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NEW YORK CITY-Debate surrounding Brooklyn’s long-delayed Atlantic Yards project continues as a group of residents and business owners–who last week saw their challenge to the Empire State Development Corp.’s use of eminent domain dismissed by a state Appeals Court–vow to press on to the higher New York State Court of Appeals. Meanwhile, ESDC–the state’s quasi-governmental agency that partnered with FCRC to develop the 22 acres near downtown Brooklyn–defends the rationale behind public “support” of the project, telling GlobeSt.com that Atlantic Yards “will result in the revitalization of an underutilized and blighted area.”

Regardless, beyond a widely reported statement expressing Forest City Ratner Cos. CEO chair Bruce Ratner’s “thrilled” reaction to the court dismissal, when asked about the very timely issues of financing and star architects, an FCRC spokeswoman tells GlobeSt.com the company has “no other comment” at this time. However, in April, a spokeswoman did tell Globest.com that FCRC hopes to see the Barclay’s Center Coliseum portion of the project open by 2011.

According to the ESDC, the agency will “own the arena” where the Nets plan to play basketball in Brooklyn. “However, pursuant to various lease agreements, all operational obligations will be borne by an FCRC affiliate,” says the ESDC spokeswoman.

But not giving up just yet, Matthew Brinckerhoff, the lead attorney representing the residents and owners in the court, case tells Globest.com that if the Court of Appeals agrees to hear the case, “we’re going to be litigating this for the next year and a half.” The three issues he’s arguing are whether the state constitution provides greater protection to individual property rights than the US Constitution; whether the project violates article 18, section 6 of the state’s constitution restricting use of eminent domain and use of state funds to low income housing; and finally, whether the public benefits outweigh the private benefits Ratner will accrue.

Of the ESDC’s assessment of the public vs. private benefits, Brinckerhoff says nobody knows for certain which benefit outweighs the other, and that the ESDC has never made a record of it public. Still, speaking to critics who see his clients as spoilers who are simply more opposed to Ratner’s potential largesse than the project itself, he says “we don’t have a problem with a private person benefiting from the taking of property. But if the benefits to that private person outweigh the public benefit, that’s when it violates the constitution.”

Disputing doubts of a public benefit, ESDC’s spokeswoman cites the additional housing that includes not less than 2,250 affordable units, an upgraded Vanderbilt Yards, a professional NBA franchise in Brooklyn, significant construction and permanent full-time jobs as well as substantial tax revenues for both the city and state. ESDC says “the project will receive $100 million in aid from the state, which was earmarked by the Legislature.” She adds, “It is not expected that the state will provide any further assistance other than what is set forth in the general project plan.”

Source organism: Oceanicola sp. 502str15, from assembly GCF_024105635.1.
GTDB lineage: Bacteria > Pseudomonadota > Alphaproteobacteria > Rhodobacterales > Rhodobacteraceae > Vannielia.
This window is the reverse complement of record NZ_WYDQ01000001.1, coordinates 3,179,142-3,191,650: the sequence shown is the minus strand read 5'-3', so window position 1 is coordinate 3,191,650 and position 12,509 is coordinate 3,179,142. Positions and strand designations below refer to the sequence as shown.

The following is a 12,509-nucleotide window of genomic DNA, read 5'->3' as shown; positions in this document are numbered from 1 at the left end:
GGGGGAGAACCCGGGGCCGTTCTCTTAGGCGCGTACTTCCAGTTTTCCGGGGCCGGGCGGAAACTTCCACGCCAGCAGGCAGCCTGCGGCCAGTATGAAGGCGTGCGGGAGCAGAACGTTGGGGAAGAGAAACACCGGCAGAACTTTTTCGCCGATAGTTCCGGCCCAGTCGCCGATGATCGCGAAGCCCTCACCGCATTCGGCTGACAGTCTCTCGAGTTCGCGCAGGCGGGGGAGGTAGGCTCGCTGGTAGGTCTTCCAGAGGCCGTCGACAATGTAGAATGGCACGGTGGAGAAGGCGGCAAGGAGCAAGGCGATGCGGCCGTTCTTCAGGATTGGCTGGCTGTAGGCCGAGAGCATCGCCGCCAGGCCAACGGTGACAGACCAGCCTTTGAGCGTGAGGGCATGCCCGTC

Back in 2006, what was then known as the New York State Urban Development Corp.–today’s ESDC–adopted a modified GPP. That plan says that “additional fundings shall be made taking into account monies expended by FCRC, provided that (1) at no time will (i) the costs reimbursed to FCRC by the city and state, in the aggregate, exceed 50% of the total costs incurred and paid by FCRC, and (ii) the amounts funded by the state exceed the amounts funded by the city, and (2) such additional fundings shall be made upon other terms and conditions to be agreed upon by the parties.” The document also says that on a present-day (2006) basis, a completed Atlantic Yards will generate $652.3 million of city tax revenue and $745 million of state tax revenues in its first 30 years of operation.

On May 16, the New York Times reported that over the last six months, Ratner has sought additional subsidies beyond the $300 million in cash and tens of millions in tax breaks already approved for the project. The article discusses the increasingly common difficulties that developers face in achieving financing in the current economy.

While FCRC did not respond to questions regarding its ability to finance Atlantic Yards, ESDC’s spokeswoman says the agency “believes financing is viable at this point in timeESDC regularly meets with FCRC and its various financial advisors to discuss financing issues. Obviously, FCRC is counting on accessing financial markets at the time of closing.” Of the arena’s final design, size and scope, the ESDC spokeswoman says “clearly the design of the arena will impact costs and have an affect on financing requirements.”

In response to GlobeSt.com’s question as to whether FCRC would use the original Frank Gehry design for the arena or perhaps another architect altogether, ESDC says GlobeSt.com that was a question best answered by FCRC. Told that FCRC had not provided an answer, the ESDC spokeswoman says “regardless of Gehry’s involvement, ESDC’s design guidelines must be met.”

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